1887

Abstract

A bacterial strain designated LYH-20 was isolated from a fish pond in Taiwan and characterized using a polyphasic taxonomy approach. Cells of strain LYH-20 were aerobic, Gram-stain-negative, non-motile, poly-β-hydroxybutyrate containing, showing straight and rod shaped that were covered by large capsules and formed yellow-coloured colonies. Growth occurred at 15–40 °C (optimum, 30 °C), with 0–1.0 % NaCl (optimum, 0–0.1 %) and at pH 5.0–9.0 (optimum, pH 8.0–9.0). According to a phylogenetic tree based on 16S rRNA gene sequence analysis, strain LYH-20 belonged to the genus and clustered with TNR-2, with which it shared the highest 16S rRNA gene sequence similarity (97.5 %). The major fatty acids (>10 %) of strain LYH-20 were Cω7 and C. The DNA G+C content was 67.5 mol%. The sole isoprenoid quinone was Q-10. The polyamines detected were spermidine, putrescine and homospermidine. The polar lipid profile consisted of a mixture of sphingoglycolipid, phosphatidylethanolamine, phosphatidylglycerol, phosphatidylcholine, diphosphatidylglycerol and three uncharacterized phospholipids. The DNA–DNA hybridization value for strain LYH-20 with TNR-2 was less than 35 %. Phenotypic characteristics of the novel strain also differed from those of the closest related species of the genus . On the basis of the genotypic, chemotaxonomic and phenotypic data, strain LYH-20 represents a novel species in the genus , for which the name sp. nov. is proposed. The type strain is LYH-20 (=BCRC 80911=LMG 29002=KCTC 42741).

Loading

Article metrics loading...

/content/journal/ijsem/10.1099/ijsem.0.001511
2016-12-01
2021-08-01
Loading full text...

Full text loading...

/deliver/fulltext/ijsem/66/12/5301.html?itemId=/content/journal/ijsem/10.1099/ijsem.0.001511&mimeType=html&fmt=ahah

References

  1. Beveridge T. J., Lawrence J. R., Murray R. G. E. 2007; Sampling and staining for light microscopy. In Methods for General and Molecular Bacteriology, 3rd edn. pp. 19–33 Edited by Beveridge T. J., Breznak J. A., Marzluf G. A., Schmidt T. M., Snyder L. R. Washington, DC: American Society for Microbiology;
    [Google Scholar]
  2. Bowman J. P. 2000; Description of Cellulophaga algicola sp. nov., isolated from the surfaces of Antarctic algae, and reclassification of Cytophaga uliginosa (ZoBell and Upham 1944) Reichenbach 1989 as Cellulophaga uliginosa comb. nov. Int J Syst Evol Microbiol 50:1861–1868 [View Article][PubMed]
    [Google Scholar]
  3. Breznak J. A., Costilow R. N. 2007; Physicochemical factors in growth. In Methods for General and Molecular Bacteriology, 3rd edn. pp 309–329 Edited by Beveridge T. J., Breznak J. A., Marzluf G. A., Schmidt T. M., Snyder L. R. Washington, DC: American Society for Microbiology;
    [Google Scholar]
  4. Busse J., Auling G. 1988; Polyamine pattern as a chemotaxonomic marker within the Proteobacteria . Syst Appl Microbiol 11:1–8 [View Article]
    [Google Scholar]
  5. Busse H.-J., Bunka S., Hensel A., Lubitz W. 1997; Discrimination of members of the family pasteurellaceae based on polyamine patterns. Int J Syst Bacteriol 47:698–708 [View Article]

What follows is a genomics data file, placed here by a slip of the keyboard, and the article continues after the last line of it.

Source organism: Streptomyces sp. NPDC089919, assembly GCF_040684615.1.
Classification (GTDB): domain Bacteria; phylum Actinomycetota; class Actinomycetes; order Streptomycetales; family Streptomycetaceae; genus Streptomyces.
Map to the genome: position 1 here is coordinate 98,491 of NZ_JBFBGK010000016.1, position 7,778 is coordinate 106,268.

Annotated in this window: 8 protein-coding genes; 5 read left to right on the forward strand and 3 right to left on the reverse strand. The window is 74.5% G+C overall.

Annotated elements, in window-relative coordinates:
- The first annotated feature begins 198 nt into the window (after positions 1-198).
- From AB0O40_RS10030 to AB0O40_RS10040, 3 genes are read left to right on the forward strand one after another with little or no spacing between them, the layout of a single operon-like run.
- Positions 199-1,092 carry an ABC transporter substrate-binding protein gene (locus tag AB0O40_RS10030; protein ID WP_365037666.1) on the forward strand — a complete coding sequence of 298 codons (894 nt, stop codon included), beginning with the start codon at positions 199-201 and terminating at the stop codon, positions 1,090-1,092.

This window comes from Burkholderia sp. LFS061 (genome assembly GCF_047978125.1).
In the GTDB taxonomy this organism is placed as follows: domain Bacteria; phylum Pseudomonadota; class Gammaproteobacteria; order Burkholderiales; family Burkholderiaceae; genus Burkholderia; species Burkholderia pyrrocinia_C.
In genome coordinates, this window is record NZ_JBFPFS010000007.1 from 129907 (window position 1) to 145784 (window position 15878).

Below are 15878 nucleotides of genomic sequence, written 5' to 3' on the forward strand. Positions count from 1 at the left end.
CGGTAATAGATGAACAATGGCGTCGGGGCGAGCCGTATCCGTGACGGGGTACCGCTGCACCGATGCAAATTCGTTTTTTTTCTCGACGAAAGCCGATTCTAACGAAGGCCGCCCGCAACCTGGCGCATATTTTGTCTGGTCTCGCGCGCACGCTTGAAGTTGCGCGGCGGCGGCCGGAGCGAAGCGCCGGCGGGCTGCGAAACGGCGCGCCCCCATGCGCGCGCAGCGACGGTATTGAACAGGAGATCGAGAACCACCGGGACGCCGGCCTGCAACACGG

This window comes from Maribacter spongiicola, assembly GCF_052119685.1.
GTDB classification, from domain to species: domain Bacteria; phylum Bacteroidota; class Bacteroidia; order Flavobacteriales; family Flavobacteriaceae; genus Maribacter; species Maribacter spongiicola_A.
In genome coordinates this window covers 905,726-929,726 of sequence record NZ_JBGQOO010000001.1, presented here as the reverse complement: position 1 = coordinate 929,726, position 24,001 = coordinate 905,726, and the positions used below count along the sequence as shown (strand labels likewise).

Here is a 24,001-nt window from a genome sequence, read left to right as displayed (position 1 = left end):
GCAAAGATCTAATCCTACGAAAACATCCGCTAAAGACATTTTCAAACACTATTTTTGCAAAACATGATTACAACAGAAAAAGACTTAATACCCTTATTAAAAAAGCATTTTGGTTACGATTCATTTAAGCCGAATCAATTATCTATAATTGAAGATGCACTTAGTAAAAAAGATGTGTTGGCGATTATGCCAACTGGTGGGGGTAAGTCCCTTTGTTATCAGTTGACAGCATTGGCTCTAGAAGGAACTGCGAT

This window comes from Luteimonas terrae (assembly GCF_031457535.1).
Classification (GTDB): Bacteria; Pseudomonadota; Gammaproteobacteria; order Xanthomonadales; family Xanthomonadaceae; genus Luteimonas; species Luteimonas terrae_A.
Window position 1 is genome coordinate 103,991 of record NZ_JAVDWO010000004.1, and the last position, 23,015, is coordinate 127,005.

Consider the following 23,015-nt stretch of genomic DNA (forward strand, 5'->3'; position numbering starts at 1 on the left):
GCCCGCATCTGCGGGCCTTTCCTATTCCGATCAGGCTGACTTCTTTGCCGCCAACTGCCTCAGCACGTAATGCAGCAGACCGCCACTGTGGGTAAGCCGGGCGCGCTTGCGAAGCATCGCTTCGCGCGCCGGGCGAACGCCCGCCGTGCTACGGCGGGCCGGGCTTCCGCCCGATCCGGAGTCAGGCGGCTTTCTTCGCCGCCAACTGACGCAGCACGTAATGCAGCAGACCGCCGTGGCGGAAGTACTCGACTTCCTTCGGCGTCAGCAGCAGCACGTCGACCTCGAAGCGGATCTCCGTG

[Google Scholar]
  6. Chang S. C., Wang J. T., Vandamme P., Hwang J. H., Chang P. S., Chen W. M. 2004; Chitinimonas taiwanensis gen. nov., sp. nov., a novel chitinolytic bacterium isolated from a freshwater pond for shrimp culture. Syst Appl Microbiol 27:43–49 [View Article][PubMed]
    [Google Scholar]
  7. Chen W. M., Laevens S., Lee T. M., Coenye T., De Vos P., Mergeay M., Vandamme P. 2001; Ralstonia taiwanensis sp. nov., isolated from root nodules of Mimosa species and sputum of a cystic fibrosis patient. Int J Syst Evol Microbiol 51:1729–1735 [View Article][PubMed]
    [Google Scholar]
  8. Chen H., Jogler M., Rohde M., Klenk H. P., Busse H. J., Tindall B. J., Spröer C., Overmann J. 2012; Reclassification and emended description of Caulobacter leidyi as Sphingomonas leidyi comb. nov., and emendation of the genus Sphingomonas . Int J Syst Evol Microbiol 62:2835–2843 [View Article][PubMed]
    [Google Scholar]
  9. Cole J. R., Wang Q., Cardenas E., Fish J., Chai B., Farris R. J., Kulam-Syed-Mohideen A. S., McGarrell D. M., Marsh T. et al. 2009; The Ribosomal Database Project: improved alignments and new tools for rRNA analysis. Nucleic Acids Res 37:D141–D145 [View Article][PubMed]
    [Google Scholar]
  10. Collins M. D. 1994; Isoprenoid quinones. In Chemical Methods in Prokaryotic Systematics pp. 265–309 Edited by Goodfellow M., O’Donnell A. G. Chichester: Wiley;
    [Google Scholar]
  11. Embley T. M., Wait R. 1994; Structural lipids of eubacteria. In Chemical Methods in Prokaryotic Systematics pp. 121–161 Edited by Goodfellow M., O’Donnell A. G. Chichester: Wiley;
    [Google Scholar]
  12. Ezaki T., Hashimoto Y., Yabuuchi E. 1989; Fluorometric deoxyribonucleic acid-deoxyribonucleic acid hybridization in microdilution wells as an alternative to membrane filter hybridization in which radioisotopes are used to determine genetic relatedness among bacterial strains. Int J Syst Bacteriol 39:224–229 [View Article]
    [Google Scholar]
  13. Felsenstein J. 1981; Evolutionary trees from DNA sequences: a maximum likelihood approach. J Mol Evol 17:368–376 [View Article][PubMed]
    [Google Scholar]
  14. Felsenstein J. 1993; PHYLIP (Phylogeny Inference Package), Version 3.5c. Distributed by the Author. Department of Genome Sciences University of Washington Seattle, USA:
  15. Hall T. A. 1999; BioEdit: a user-friendly biological sequence alignment editor and analysis program for Windows 95/98/NT. Nucleic Acids Symp Ser 41:95–98
    [Google Scholar]
  16. Hamana K., Sakamoto A., Tachiyanagi S., Terauchi E., Takeuchi M. 2003; Polyamine profiles of some members of the alpha subclass of the class Proteobacteria: polyamine analysis of twenty recently described genera. Microbiol Cult Collect 19:13–21
    [Google Scholar]
  17. Kim O. S., Cho Y. J., Lee K., Yoon S. H., Kim M., Na H., Park S. C., Jeon Y. S., Lee J. H. et al. 2012; Introducing EzTaxon-e: a prokaryotic 16S rRNA gene sequence database with phylotypes that represent uncultured species. Int J Syst Evol Microbiol 62:716–721 [View Article][PubMed]
    [Google Scholar]